Bayer Healthcare LLC

Eli Lilly and Company

Merck & Co., Inc.

Mitsubishi Pharma America, Inc.

Sankyo Pharma Inc.


A full report is published in Neuro Muscular Diseases. (pdf)

Kick-off meeting EUMITOCOMBAT

Seventeen participants from Belgium, Czech Republic, France, Italy, the Netherlands, Spain, Sweden and the United Kingdom met in Naarden from 12 – 14 November 2004 for the kick- off meeting of the EUMITOCOMBAT Consortium ( The EUMITOCOMBAT project is a Sixth Framework Programme Integrated Project granted by the European Commission and is entitled “Rational Treatment Strategies Combating Mitochondrial Oxidative Phosphorylation (OXPHOS) Disorders” (Contract No LSHM-CT-2004-503116).


The EUMITOCOMBAT consortium consists of 12 participating universities/instituteswith 21 scientific group leaders from 9 different European countries.EUMITOCOMBAT will combine mitochondrial research expertise into one, pan-European Consortium, aiming at an understanding of the underlying basic molecular mechanisms of OXPHOS disease and at the eventual development of treatments for these devastating disorders. The official starting date of the EUMITOCOMBAT project is the 1st July 2004 and the duration shall be 48 months.


For the kick-off meeting the Consortium Council, the Consortium Board, the Project Management Team and the Scientific and Ethical Advisory Committee were invited. Main objective of the meeting was to discuss and establish a good understanding and consensus of the scientific, non-scientific and financial organisation of the project, the deliverables for the first 18 months, demonstration and dissemination activities, and ethical aspects and guidelines of the EUMITOCOMBAT project. For this purpose also the Scientific Officer of the European Commission was present.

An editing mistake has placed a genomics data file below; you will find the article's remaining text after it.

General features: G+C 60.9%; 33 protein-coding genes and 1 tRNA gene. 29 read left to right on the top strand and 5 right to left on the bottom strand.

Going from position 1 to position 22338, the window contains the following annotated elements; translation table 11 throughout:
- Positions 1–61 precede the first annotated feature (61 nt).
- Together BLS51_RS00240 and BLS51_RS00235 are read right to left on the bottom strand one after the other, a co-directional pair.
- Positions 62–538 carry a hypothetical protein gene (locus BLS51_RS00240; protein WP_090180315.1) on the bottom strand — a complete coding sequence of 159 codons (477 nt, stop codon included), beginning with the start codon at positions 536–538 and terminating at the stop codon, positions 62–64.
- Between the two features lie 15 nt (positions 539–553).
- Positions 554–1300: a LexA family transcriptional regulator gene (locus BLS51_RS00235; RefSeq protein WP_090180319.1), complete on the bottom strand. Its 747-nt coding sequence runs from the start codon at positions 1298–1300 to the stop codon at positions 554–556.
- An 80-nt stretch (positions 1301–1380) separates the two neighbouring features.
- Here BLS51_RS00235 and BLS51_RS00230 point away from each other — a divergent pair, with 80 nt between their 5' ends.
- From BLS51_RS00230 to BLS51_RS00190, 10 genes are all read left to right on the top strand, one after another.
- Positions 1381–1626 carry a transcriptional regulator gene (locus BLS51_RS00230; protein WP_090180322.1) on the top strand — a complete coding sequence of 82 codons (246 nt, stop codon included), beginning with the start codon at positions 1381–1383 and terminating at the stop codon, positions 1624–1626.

During the meeting general announcements were made, extensive discussion about the financial (im)possibilities took place, the private domain of the website was presented, ethical issues were discussed and short presentations of the progress of the research were given.

The participants evaluated this 130th ENMC meeting as positive and constructive.